New releases

Symphonies no. 3, 6 and ‘Die Alpen’ by Swiss composer Joseph Lauber (1964 – 1952)

Even more astonishing symphonies to discover! World premiere recording.

On this second volume of Schweizer Fonogramm’s Lauber Cycle, the Sinfonie Orchester Biel Solothurn and their chief conductor Kaspar Zehnder carry on the re-discovery of the symphonic work by this pianist, conductor, composer and composition teacher of Frank Martin. With the 3rd Symphony and the symphonic suite ‘Die Alpen’ from 1896/97, Lauber shows a compositional mastery perfectly balanced in craft, sentiment and energy. While the Third, composed in the year of Bruckner’s death, aspires to all the pretensions of symphonic confessional music with a romantic glow, in ‘Die Alpen’ he deliberately uses Helvetic folk songs and even inserts Switzerland’s former national anthem in the finale…With the 6th Symphony, written nearly 50 years and two world wars later, Lauber hesitantly enters the neoclassical territory and reflects on his long artistic life in an surprising, film-music-like way. The recording was made in December 2020 at the Menuhin Forum Bern under the artistic recording direction of Frédéric Angleraux/ ADCSound.

Kurt Leimer and Richard Strauss – two concerts for piano (left-hand) and orchestra

Virtuosity and gestures of friendship - Gilles Vonsattel, piano, Berner Symphonieorchester, Mario Venzago, conductor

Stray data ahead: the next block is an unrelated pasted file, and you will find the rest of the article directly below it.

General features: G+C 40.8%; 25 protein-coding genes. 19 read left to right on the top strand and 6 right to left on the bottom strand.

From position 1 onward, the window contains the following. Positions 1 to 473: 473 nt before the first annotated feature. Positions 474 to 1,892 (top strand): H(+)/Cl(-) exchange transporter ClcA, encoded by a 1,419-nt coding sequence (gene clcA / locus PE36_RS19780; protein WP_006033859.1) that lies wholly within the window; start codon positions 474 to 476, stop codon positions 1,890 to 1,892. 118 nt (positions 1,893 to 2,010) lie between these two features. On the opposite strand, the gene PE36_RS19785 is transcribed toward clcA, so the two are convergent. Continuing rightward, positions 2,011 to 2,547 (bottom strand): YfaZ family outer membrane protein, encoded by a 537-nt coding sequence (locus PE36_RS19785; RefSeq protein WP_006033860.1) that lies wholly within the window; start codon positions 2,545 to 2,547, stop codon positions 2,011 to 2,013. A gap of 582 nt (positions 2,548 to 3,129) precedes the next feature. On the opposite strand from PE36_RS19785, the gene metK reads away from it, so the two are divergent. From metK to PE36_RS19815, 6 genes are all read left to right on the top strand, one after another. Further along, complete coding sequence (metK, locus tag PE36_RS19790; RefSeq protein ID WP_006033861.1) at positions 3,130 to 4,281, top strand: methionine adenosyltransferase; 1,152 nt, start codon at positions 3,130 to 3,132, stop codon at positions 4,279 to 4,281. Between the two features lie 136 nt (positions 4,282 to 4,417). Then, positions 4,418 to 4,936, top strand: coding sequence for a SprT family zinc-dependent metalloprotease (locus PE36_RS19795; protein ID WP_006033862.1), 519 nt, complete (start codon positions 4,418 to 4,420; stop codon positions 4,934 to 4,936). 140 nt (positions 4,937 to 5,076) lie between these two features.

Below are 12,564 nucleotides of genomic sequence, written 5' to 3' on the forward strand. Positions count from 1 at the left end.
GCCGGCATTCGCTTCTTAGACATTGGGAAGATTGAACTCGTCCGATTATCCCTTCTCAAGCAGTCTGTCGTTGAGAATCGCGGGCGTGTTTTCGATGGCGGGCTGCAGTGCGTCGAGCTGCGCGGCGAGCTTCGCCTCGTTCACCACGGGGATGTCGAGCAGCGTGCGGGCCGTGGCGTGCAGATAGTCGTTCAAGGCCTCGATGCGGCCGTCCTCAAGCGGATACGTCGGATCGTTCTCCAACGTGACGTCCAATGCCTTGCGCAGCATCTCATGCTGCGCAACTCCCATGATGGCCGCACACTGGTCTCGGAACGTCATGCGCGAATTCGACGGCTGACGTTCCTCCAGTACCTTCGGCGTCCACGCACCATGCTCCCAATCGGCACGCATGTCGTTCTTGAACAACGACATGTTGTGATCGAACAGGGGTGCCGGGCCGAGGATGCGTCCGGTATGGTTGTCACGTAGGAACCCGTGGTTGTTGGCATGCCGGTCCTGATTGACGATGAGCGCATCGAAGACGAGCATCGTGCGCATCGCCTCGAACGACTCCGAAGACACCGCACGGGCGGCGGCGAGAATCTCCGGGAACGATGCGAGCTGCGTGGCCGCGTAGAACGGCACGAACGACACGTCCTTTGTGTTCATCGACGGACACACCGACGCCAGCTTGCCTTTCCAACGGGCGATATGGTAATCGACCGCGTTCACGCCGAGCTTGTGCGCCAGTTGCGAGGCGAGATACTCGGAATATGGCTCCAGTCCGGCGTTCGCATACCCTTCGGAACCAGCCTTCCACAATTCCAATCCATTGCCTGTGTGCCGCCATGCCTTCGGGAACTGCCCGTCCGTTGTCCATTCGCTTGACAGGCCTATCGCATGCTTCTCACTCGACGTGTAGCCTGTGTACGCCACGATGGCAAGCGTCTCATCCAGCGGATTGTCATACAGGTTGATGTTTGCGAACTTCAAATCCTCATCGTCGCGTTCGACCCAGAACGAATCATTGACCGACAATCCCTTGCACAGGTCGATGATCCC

After almost 70 years since the first recording by the composer himself under the direction of Herbert von Karajan, Schweizer Fonogramm presents a new recording of the Piano Concerto (Left-Hand) by Kurt Leimer (1920 – 1974). The highly talented pianist, later Mozarteum lecturer and internationally renowned virtuoso, was taken prisoner during World War II, came into contact with jazz music there and finally wrote his Piano Concerto for the Left Hand Alone for a colleague who had been injured in the war (the orchestration being supoorted by the conductor Kurt Overhoff). The stylistically versatile concerto in one movement  combines numerous elements between romanticism, impressionism and Music Hall with an almost superhumanly difficult one-hand pianism and places the highest demands on the interpretation, not only in terms of craftsmanship but also in terms of fantasy and dialogue between soloist and orchestra. The context between virtuosity and wartime injury, this time in relation to the First World War, also characterizes the genesis of the Panathenäenzug op. 74 by Richard Strass (1927), who dedicated the work to the pianist Paul Wittgenstein (who suffered from the loss of his right arm ). When the elder composer heard the young Kurt Leimer play the Panathenäenzug in the 1940s, he was delighted with the latter’s playing and allowed a few adjustments in the solo part by the soloist, which found their way into the present recording. The studio recording took place under Covid 19 protection conditions in Bern in September 2020; the two solo parts taken by Swiss-American pianist Gilles Vonsattel. With the generous support of the Kurt Leimer Foundation.